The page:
We did all of the docking with miniatures and we also made a 1:30 scale version of the Saturn V. That thing stood about 14 to 15 feet tall and was used for some of the [Vehicle Assembly Building] scenes. When the rocket is coming out of the VAB in the film, that’s actually a miniature.
With production deadlines, we did have a bit of mixing and matching with miniatures and CG. We actually shot the [Lunar Excursion Module] on stage, but because the legs are so big on the LEM, we had to put them in digitally.
What went into creating the climactic moon landing scenes?
When we got to the moon, it was decided that we would try to shoot that in a quarry. The art director, Nathan Crowley, found one outside of Atlanta and he dressed five acres to look like the area where they had landed on the moon. This was an active quarry, so there were mounds all over and there were cranes and all sorts of things everywhere, so part of the process was to clean all of that up and extend it out as if we really were on the moon.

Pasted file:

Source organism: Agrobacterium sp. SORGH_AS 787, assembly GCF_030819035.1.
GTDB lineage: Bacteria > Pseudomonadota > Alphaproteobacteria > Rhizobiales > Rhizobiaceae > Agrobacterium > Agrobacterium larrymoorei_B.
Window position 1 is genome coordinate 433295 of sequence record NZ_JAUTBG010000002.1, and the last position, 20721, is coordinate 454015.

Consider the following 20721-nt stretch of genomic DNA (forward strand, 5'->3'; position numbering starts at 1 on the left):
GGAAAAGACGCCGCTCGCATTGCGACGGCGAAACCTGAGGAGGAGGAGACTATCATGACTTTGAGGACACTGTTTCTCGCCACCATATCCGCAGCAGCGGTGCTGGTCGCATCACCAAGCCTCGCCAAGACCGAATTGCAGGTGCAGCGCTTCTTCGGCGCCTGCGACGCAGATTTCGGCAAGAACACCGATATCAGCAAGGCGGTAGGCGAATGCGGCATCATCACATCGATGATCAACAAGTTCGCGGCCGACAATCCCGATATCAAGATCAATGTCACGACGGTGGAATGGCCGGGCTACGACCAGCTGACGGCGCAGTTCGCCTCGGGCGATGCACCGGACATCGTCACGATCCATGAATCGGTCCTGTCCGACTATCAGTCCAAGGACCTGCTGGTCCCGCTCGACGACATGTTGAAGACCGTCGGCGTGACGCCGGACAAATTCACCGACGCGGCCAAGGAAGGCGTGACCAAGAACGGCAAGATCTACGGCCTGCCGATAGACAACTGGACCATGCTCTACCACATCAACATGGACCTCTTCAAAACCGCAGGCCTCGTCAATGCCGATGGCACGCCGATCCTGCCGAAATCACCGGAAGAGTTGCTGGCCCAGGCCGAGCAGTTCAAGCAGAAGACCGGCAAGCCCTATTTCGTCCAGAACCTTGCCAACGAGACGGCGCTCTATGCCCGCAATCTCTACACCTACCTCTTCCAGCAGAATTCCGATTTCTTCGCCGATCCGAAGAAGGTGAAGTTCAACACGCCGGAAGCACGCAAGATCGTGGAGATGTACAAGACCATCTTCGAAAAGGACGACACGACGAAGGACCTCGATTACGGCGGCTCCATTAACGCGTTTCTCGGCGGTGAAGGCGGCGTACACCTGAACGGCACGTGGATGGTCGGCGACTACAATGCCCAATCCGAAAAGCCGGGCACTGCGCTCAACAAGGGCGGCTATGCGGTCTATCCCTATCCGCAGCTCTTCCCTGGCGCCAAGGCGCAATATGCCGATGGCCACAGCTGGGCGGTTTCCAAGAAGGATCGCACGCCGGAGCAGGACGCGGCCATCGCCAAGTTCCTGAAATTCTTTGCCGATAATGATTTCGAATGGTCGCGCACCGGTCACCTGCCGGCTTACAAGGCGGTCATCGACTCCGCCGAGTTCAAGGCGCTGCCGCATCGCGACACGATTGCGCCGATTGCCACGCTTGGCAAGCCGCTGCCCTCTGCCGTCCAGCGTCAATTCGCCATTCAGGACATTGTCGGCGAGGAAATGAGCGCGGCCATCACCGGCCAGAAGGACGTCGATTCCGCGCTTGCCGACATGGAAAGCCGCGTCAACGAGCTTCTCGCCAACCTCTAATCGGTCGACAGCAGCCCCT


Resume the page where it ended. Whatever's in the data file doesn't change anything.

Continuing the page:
“Damien wanted to keep it as true to the era and to the photography and film footage of the Gemini missions and the Apollo missions … “
We had a crew of around 100 people on set, and we had tents everywhere, and this great big IMAX camera, too. Every time you saw the actors’ visors, there was a bunch of stuff in there that we didn’t want in the movie. Usually you would just replace the entire visor digitally, but because there is such a complexity to the reflection that we wanted to keep, we only cleaned up the areas which we needed to clean up. It takes a longer time to do it this way, but the result you get is far superior.
The last thing you want is for the moon landing to look staged …
Exactly. Having such a large crew in an area where you’re not supposed to see footsteps from any other people created a lot of work. The art department did a fantastic job of cleaning it all up each day, but once you get those early scans in, you start to see a footstep here or there, or a scrape on the floor which obviously shows that something human has been there already, and that really is the last thing you want. There was a fair amount of work on the those sections to clean it up and keep it as realistic as possible.